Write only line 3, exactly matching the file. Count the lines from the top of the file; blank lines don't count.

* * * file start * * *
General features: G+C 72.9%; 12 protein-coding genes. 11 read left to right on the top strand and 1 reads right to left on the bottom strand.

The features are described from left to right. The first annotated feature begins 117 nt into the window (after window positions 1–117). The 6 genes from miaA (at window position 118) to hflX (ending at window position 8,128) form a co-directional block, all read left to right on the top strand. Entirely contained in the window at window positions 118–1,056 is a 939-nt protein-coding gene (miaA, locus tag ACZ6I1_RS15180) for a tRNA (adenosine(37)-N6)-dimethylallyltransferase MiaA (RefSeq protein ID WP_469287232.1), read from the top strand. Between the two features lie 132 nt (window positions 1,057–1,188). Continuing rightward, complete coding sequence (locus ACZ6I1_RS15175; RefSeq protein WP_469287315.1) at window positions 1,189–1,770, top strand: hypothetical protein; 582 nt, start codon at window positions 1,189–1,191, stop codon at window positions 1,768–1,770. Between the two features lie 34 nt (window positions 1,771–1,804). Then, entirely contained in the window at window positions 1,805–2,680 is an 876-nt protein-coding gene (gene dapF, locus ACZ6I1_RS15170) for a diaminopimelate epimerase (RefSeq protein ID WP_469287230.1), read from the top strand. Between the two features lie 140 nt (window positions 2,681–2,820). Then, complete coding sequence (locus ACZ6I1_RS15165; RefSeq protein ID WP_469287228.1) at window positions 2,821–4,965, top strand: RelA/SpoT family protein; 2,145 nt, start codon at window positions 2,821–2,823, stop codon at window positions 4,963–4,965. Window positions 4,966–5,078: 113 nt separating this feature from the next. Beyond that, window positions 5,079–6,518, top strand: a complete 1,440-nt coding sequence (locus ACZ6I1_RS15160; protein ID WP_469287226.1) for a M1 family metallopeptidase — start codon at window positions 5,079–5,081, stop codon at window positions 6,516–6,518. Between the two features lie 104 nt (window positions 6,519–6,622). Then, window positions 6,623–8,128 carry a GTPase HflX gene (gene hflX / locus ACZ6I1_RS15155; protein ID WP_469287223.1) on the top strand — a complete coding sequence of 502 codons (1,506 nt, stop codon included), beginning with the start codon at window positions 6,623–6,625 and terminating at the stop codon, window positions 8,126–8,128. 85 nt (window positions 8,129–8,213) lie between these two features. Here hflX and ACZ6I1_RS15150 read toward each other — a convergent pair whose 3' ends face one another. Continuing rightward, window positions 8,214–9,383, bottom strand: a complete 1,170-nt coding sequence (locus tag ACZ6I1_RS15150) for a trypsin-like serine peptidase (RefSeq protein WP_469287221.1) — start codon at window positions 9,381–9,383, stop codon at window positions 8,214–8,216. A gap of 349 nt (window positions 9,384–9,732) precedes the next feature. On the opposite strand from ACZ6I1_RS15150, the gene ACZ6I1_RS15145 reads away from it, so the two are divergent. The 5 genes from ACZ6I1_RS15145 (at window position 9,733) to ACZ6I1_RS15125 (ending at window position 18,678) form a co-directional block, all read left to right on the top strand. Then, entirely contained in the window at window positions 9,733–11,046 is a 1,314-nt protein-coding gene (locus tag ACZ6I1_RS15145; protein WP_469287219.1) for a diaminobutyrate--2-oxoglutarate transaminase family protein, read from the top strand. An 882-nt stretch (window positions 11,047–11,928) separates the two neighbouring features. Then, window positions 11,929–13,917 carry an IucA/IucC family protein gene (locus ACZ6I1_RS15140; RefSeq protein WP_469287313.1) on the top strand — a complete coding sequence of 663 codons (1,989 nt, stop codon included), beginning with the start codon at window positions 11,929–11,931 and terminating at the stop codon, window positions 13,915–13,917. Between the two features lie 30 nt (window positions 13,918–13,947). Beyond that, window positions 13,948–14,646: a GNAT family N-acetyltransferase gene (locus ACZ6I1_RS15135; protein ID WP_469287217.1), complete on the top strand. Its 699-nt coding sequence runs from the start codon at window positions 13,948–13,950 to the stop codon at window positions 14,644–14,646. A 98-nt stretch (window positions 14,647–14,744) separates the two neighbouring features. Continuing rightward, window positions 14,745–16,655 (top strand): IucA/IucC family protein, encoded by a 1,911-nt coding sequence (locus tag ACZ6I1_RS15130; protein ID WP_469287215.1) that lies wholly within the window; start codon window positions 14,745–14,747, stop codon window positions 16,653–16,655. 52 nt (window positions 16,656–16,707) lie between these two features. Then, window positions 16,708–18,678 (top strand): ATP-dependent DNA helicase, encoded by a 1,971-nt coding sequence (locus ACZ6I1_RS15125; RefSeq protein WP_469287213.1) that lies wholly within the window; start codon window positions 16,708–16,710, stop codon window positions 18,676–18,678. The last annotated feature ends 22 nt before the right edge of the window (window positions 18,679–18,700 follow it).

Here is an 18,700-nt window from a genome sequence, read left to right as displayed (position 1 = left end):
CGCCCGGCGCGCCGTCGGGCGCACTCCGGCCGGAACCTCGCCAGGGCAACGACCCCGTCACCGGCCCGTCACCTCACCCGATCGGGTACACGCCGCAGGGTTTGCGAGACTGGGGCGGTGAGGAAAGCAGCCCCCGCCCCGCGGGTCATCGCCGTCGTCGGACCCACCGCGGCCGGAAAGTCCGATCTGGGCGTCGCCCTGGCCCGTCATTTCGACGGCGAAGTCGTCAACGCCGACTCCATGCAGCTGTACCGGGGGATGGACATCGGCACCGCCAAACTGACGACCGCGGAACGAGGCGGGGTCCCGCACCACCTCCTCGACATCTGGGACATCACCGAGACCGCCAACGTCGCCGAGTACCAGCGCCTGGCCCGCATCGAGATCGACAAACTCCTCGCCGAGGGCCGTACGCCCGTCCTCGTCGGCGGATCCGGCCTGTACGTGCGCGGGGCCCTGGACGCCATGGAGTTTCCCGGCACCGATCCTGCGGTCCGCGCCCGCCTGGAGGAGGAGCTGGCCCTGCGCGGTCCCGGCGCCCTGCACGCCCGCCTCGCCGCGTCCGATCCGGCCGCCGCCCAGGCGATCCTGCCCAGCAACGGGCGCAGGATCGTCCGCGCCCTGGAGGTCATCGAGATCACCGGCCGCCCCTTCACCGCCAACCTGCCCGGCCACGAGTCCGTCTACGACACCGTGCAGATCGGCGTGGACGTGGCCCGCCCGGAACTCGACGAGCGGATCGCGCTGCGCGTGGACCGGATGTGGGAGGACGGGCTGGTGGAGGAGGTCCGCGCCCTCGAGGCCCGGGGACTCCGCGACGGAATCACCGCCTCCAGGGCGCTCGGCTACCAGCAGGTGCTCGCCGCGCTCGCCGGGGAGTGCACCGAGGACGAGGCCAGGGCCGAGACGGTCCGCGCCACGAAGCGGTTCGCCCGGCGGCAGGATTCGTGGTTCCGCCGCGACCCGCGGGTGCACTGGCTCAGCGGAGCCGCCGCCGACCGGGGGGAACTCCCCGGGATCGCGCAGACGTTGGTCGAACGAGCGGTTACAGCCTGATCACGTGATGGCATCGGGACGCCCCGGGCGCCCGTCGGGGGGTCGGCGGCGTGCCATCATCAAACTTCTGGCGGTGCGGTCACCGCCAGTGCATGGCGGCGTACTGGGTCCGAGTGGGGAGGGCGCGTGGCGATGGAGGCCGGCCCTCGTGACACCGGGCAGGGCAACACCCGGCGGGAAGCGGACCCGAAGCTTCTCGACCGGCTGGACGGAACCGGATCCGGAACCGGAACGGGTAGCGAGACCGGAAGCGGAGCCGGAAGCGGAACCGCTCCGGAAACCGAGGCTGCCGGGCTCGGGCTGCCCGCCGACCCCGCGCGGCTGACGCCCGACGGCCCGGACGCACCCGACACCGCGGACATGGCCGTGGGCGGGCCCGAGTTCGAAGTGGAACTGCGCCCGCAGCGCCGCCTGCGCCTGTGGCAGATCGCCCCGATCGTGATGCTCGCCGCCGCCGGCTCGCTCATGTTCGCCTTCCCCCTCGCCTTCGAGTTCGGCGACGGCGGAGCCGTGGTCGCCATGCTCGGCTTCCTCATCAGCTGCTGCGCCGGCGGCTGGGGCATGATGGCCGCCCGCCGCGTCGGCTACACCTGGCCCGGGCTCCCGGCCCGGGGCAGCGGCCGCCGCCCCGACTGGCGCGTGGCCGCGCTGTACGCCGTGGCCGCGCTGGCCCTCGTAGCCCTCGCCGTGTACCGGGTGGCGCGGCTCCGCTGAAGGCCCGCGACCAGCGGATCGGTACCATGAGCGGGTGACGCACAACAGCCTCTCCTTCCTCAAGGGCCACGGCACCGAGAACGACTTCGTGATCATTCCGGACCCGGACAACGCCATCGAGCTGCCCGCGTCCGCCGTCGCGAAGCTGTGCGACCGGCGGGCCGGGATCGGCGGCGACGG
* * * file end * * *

Here is an 18,700-nt window from a genome sequence, read left to right as displayed (position 1 = left end):